We're at a stalemate in the south Afghanistan: US Maj. Gen. Michael Tucker
The shape of the Afghan conflict is shifting, as U.S. reinforcements have brought hints of progress along the porous eastern border with Pakistan, while security conditions in southern Afghanistan continue to deteriorate, according to U.S. officials. Senior American commanders say they believe the war may be won or lost in southern Afghanistan, a Taliban stronghold and one of the world's largest opium-producing regions, where an estimated 80% of Afghanistan's insurgent violence occurs. A shortage of U.S. forces has allowed the Taliban to create safe havens in the south. "We're at a stalemate" in the south, said U.S. Maj. Gen. Michael Tucker, deputy chief of staff for operations for the American-led North Atlantic Treaty Organization force in Afghanistan. He didn't provide figures on worsening violence. "We just simply do not have enough forces to address the needs of the people down there," he said by video link from Kabul. "The enemy, obviously, is taking advantage of that posture." More than 21,000 new U.S. forces are expected to deploy to Afghanistan in coming months. The addition will push U.S. troop levels there to about 65,000, their highest since the start of the war in 2001. Most of the reinforcements will be sent to southern Afghanistan, where the U.S. and its allies are preparing a major offensive against the Taliban. About 4,000 American reinforcements deployed to eastern Afghanistan earlier this year, and senior U.S. commanders said they believe the additional troops helped to improve security conditions in the volatile region.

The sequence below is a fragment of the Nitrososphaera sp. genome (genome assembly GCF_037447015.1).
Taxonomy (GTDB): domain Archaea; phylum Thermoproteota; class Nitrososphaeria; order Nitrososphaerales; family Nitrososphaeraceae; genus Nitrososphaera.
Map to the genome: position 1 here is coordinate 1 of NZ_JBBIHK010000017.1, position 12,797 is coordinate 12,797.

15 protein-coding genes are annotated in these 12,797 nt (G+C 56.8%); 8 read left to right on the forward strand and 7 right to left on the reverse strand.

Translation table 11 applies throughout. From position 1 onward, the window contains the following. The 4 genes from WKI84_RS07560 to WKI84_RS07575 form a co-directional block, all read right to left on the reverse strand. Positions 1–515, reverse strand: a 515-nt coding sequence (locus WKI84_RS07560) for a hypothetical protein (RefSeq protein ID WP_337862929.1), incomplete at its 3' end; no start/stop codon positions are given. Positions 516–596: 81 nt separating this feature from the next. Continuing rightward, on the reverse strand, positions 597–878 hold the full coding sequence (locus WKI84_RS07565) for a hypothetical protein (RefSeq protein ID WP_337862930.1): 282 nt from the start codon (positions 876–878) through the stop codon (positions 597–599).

"We're approaching what you could actually, cautiously, term irreversible momentum in the east," Gen. Tucker said. He didn't provide any figures on that point. Eastern Afghanistan has long been a source of concern for U.S. commanders, because militants operating from havens in Pakistan's lawless border areas cross into Afghanistan to commit attacks there, increasing U.S. casualties in the area. Gen. Tucker said the Pakistani military's continuing offensive against militants in the restive Pakistani border province of Baijur had contributed to the security gains in eastern Afghanistan. He also credited a U.S.-backed pilot program that has been creating armed local militias in the area to combat the Taliban. In the south, conditions are gloomier. U.S. officials estimated that the Taliban reap hundreds of millions of dollars a year from narcotics trafficking, giving the armed group money to recruit new fighters and buy sophisticated weaponry. The Taliban also exert de facto control over many rural parts of the south, adjudicating disputes and running shadow courts and local governments. "The south is the center of gravity for the Taliban," Gen. Tucker said. The Obama administration's strategy for Afghanistan aims to stem the Taliban's momentum and reverse their territorial gains. U.S. officials said they hope the influx of new forces into southern Afghanistan will help oust the militants from local strongholds and prevent their return. The U.S. is expanding its counternarcotics efforts in the south, in an effort to make it harder for the Taliban to replenish their coffers. Gen. Tucker said U.S., NATO and Afghan forces have confiscated more drugs so far this year than in all of 2008.